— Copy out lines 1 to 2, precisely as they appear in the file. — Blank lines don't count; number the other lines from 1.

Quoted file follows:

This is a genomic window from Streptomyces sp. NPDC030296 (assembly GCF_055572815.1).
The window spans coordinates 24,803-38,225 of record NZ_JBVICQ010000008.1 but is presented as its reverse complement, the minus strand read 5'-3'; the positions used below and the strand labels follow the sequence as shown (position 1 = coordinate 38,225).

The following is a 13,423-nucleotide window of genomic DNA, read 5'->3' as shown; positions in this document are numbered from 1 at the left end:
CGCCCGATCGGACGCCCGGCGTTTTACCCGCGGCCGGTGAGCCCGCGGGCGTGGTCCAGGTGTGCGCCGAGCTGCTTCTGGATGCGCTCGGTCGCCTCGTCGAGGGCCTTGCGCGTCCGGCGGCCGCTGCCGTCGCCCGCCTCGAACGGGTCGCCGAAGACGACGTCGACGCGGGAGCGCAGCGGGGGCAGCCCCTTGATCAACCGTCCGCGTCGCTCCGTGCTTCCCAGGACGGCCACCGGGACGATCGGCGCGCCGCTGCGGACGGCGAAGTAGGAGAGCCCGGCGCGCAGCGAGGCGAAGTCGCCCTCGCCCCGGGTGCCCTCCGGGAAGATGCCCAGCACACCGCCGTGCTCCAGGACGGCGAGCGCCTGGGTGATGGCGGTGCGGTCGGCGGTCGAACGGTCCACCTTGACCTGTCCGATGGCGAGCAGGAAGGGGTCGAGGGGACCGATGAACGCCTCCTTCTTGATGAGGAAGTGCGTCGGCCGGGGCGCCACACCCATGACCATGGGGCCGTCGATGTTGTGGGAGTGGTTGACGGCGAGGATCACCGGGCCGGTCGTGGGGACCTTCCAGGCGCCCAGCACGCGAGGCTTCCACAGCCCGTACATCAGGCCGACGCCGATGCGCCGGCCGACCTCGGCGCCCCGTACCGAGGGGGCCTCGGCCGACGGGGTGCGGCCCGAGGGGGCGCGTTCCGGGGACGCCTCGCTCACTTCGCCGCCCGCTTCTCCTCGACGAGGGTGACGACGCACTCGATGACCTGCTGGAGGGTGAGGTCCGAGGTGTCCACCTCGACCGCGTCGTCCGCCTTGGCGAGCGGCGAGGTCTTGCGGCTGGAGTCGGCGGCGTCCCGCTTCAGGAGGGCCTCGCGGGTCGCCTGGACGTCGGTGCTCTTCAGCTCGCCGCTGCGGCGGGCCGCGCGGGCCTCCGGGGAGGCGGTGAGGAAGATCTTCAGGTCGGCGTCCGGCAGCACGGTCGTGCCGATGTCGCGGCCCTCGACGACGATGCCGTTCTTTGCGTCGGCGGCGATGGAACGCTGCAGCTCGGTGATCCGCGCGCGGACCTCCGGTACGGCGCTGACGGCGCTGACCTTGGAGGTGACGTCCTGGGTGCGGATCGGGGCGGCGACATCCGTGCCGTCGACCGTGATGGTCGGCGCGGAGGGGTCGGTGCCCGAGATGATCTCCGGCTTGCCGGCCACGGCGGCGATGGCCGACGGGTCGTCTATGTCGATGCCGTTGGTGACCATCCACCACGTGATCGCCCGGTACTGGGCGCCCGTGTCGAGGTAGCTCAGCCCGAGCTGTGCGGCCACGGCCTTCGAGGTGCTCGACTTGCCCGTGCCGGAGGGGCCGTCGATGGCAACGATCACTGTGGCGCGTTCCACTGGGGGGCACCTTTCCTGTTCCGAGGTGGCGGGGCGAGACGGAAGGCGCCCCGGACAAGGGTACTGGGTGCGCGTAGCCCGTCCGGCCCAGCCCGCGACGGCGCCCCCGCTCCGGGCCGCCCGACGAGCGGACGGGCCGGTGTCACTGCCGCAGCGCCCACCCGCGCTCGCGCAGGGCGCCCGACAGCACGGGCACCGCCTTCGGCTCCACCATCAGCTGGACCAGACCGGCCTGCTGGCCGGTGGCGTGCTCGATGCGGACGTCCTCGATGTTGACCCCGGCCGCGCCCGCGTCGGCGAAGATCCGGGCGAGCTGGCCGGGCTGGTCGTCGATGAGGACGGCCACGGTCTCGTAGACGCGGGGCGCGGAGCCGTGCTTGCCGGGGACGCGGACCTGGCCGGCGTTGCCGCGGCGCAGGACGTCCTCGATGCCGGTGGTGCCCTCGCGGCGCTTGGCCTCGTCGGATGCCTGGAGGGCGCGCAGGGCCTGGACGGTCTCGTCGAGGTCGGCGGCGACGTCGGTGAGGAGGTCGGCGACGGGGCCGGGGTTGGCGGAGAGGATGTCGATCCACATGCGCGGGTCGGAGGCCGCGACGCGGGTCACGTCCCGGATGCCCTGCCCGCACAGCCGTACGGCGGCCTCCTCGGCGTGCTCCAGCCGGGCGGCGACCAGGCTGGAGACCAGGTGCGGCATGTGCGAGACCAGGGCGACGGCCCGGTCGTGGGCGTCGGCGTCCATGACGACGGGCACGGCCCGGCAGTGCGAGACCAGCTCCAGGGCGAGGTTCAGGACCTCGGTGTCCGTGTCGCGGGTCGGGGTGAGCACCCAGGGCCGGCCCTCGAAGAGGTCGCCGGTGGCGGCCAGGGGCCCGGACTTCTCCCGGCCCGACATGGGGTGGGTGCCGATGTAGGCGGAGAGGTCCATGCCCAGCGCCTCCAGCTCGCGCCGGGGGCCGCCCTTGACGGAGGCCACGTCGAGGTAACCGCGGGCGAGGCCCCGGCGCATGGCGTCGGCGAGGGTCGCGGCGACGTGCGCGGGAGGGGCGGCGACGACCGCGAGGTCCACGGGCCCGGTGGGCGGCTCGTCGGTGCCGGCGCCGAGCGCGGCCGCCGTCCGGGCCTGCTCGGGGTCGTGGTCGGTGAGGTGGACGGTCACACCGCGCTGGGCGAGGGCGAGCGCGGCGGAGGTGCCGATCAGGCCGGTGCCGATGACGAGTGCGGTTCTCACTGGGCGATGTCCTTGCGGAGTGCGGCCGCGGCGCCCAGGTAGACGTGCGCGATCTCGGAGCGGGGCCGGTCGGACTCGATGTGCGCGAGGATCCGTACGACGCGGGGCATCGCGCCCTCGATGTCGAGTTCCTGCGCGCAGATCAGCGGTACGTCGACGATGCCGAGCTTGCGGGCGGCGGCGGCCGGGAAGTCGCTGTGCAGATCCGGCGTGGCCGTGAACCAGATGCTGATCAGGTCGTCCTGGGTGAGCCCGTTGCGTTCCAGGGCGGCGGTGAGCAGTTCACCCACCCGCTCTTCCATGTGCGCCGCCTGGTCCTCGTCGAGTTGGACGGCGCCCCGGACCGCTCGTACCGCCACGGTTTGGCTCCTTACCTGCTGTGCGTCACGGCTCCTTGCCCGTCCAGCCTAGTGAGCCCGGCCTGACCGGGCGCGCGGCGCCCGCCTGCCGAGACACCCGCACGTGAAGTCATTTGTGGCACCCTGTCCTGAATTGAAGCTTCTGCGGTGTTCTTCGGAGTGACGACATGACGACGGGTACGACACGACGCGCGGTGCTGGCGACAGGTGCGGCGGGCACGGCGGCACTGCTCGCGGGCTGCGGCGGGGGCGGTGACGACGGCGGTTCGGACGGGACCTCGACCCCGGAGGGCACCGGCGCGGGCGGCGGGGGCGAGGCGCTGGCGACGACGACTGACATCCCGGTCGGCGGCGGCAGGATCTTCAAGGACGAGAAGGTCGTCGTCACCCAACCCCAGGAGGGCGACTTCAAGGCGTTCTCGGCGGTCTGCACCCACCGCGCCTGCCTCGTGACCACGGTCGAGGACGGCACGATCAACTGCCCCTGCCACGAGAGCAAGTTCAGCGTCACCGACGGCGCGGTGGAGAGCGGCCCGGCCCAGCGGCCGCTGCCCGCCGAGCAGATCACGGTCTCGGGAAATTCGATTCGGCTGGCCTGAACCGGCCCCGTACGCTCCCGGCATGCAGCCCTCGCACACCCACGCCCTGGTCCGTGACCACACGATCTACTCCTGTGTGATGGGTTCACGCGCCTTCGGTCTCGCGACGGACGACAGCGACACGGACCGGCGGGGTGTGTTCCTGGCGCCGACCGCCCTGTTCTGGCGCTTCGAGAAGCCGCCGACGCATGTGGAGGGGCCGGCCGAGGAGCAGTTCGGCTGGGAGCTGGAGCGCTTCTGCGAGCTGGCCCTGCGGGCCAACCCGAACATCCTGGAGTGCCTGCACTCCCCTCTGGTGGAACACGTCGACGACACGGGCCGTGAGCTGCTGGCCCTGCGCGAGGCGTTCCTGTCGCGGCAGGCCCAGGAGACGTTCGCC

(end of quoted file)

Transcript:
This is a genomic window from Streptomyces sp. NPDC030296 (assembly GCF_055572815.1).
The window spans coordinates 24,803-38,225 of record NZ_JBVICQ010000008.1 but is presented as its reverse complement, the minus strand read 5'-3'; the positions used below and the strand labels follow the sequence as shown (position 1 = coordinate 38,225).